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The Invention of Writing

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Most historians agree that more than any other human achievement, the invention of writing brought the seeds of “civilization” to fruition. The taking of this unprecedented step some 5000 years ago made it possible to preserve thoughts and expe

Most historians agree that more than any other human achievement, it was the invention of writing that untimately brought the seeds of “civilization” to fruition. 

The taking of this unprecedented step some 5000 years ago made it possible to preserve thoughts and experiences that had previously been entrusted to the realm of oral tradition, wisdom passed generation to generation with hopes that key elements wouldn’t be lost.  (Artifacts dated to 6600 BCE found at Henan, China, attributed to the Peiligang culture, show the use of a simple system of writing utilizing sixteen distinct markings which apparently never progressed into formalized writing.)

Essentially, the invention of writing provided a maintenance of social ideas that allowed complex societies to develop and empires to be built. 

The first written words were pictographs used by the Sumerians to record inventories.  (Most scholars believe the ancient Egyptians were using a comparable system of notation utilizing early hieroglyphic symbols at about the same time.)  The earliest known examples of written Sumerian date to about 3100 BCE, which are marks scratched onto small clay tablets that were attached like shipping tags to sacks of grain and other agricultural products.

These tags recorded the quantity and type of material the sacks contained. 

They were inscribed using a sharpened reed called a stylus which was used to scratch simple designs (often curving lines) into soft clay that represented the objects they described.  Wealthy Sumerians who owned large warehouses of grains and herds of livestock used larger tablets utilizing columns of pictographs to keep easy-to-read inventory.  Thus the size of the tag was often indicative of the level of wealth.

By the early 3rd millennium BCE, Sumerian book keepers began to change the basic technique by which symbols were made in order to write more quickly.  As cities of the Mesopotamian area grew in size, the demands of a growing economy necessitated a faster method of tallying.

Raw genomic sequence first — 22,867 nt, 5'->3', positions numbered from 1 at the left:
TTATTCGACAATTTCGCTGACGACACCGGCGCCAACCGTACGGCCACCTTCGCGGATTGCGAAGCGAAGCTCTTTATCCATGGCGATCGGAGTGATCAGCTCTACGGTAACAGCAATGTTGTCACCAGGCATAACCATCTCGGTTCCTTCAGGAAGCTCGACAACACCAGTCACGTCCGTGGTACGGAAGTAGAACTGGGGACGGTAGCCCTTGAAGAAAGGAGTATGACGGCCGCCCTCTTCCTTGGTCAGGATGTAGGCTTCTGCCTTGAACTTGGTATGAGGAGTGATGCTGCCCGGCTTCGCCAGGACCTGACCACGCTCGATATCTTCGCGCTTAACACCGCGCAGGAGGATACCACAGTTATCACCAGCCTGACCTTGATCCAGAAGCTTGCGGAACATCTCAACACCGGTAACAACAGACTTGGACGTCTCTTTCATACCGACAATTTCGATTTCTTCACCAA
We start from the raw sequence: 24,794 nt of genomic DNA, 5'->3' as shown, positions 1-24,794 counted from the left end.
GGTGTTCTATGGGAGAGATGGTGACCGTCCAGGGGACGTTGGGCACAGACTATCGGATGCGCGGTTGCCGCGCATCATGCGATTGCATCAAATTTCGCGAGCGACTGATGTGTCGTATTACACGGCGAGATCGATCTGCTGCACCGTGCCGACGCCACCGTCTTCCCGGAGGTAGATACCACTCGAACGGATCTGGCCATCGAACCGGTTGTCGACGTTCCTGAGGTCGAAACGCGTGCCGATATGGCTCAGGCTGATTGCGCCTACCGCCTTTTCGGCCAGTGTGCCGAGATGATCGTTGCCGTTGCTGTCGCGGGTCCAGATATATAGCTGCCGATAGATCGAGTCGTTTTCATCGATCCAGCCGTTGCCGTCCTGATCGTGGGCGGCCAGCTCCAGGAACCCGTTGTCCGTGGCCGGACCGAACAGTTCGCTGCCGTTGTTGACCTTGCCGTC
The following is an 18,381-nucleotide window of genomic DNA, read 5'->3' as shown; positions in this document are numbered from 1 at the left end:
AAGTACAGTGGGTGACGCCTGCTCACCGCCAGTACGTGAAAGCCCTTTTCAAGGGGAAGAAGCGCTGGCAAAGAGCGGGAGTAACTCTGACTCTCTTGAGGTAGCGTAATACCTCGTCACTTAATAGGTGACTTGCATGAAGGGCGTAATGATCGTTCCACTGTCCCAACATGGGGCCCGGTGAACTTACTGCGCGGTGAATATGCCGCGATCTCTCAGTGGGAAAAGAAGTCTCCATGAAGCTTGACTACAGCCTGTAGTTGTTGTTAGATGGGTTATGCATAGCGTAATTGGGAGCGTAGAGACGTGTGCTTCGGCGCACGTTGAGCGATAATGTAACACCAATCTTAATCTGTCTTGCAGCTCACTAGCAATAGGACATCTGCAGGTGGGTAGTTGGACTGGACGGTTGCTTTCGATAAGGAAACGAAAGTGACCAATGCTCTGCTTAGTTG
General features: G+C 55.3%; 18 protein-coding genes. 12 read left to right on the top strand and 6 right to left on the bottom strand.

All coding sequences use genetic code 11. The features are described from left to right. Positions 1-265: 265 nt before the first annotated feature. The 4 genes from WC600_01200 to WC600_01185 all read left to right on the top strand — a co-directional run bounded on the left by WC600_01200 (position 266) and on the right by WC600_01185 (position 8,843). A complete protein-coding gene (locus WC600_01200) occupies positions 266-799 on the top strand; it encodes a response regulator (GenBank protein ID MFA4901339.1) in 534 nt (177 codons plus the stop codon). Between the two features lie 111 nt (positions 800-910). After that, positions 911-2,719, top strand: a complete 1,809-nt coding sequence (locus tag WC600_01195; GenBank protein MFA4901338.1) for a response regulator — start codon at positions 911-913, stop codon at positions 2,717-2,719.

Replacing the sharpened stylus with one sharpened to a triangular tip, book keepers were then able to refine the crude and often irregular symbols into uniform and complex script capable of not only permitting faster notation, but allowing the expression of abstract ideas.  No longer drawing miniature examples of the objects themselves, the script became a series of shorthand symbols now known as cuneiform (Latin for “wedge-shaped).

 But so elaborate was the new script that developed (which employed more than 700 different signs), that it is said to have taken many years of diligent practice and study to learn it, elevating those who finally mastered it--known as scribes--to a professional status equated with high social and governmental office, and often connected with royal families.

One of the most impressive and enduring uses of this writing system can still be seen today on a mountain face in Behistun, Iran, where King Darius the Great of Persia commissioned a proclamation of his military triumphs about 500 BCE, hewn into the mountain some 340 feet off the ground.

For the next 500 years, most cultures of the Fertile Crescent/Mesopotamia area would use this system of writing--to varying degrees--with the cultures that followed, the Babylonians, Assyrians, and neighboring groups, stylizing the cuneiform method to include cultural variations. 

From this time forward, numerous other styles of writing began to merge as empires were built and cultures blended.





images via Wikipedia.org unless credited otherwise

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James R. Coffey

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